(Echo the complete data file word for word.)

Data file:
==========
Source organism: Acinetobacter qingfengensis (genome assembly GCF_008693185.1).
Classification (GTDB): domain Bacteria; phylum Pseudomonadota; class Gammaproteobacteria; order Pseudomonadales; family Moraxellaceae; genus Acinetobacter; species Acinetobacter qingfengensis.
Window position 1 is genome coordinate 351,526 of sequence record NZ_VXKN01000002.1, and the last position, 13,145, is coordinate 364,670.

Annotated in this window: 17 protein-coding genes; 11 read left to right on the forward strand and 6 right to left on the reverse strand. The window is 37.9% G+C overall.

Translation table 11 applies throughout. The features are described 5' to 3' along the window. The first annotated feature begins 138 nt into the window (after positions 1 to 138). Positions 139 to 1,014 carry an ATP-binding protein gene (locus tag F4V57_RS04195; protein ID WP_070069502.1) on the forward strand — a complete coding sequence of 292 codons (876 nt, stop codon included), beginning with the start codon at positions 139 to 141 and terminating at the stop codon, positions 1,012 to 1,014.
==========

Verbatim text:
Source organism: Acinetobacter qingfengensis (genome assembly GCF_008693185.1).
Classification (GTDB): domain Bacteria; phylum Pseudomonadota; class Gammaproteobacteria; order Pseudomonadales; family Moraxellaceae; genus Acinetobacter; species Acinetobacter qingfengensis.
Window position 1 is genome coordinate 351,526 of sequence record NZ_VXKN01000002.1, and the last position, 13,145, is coordinate 364,670.

Annotated in this window: 17 protein-coding genes; 11 read left to right on the forward strand and 6 right to left on the reverse strand. The window is 37.9% G+C overall.

Translation table 11 applies throughout. The features are described 5' to 3' along the window. The first annotated feature begins 138 nt into the window (after positions 1 to 138). Positions 139 to 1,014 carry an ATP-binding protein gene (locus tag F4V57_RS04195; protein ID WP_070069502.1) on the forward strand — a complete coding sequence of 292 codons (876 nt, stop codon included), beginning with the start codon at positions 139 to 141 and terminating at the stop codon, positions 1,012 to 1,014.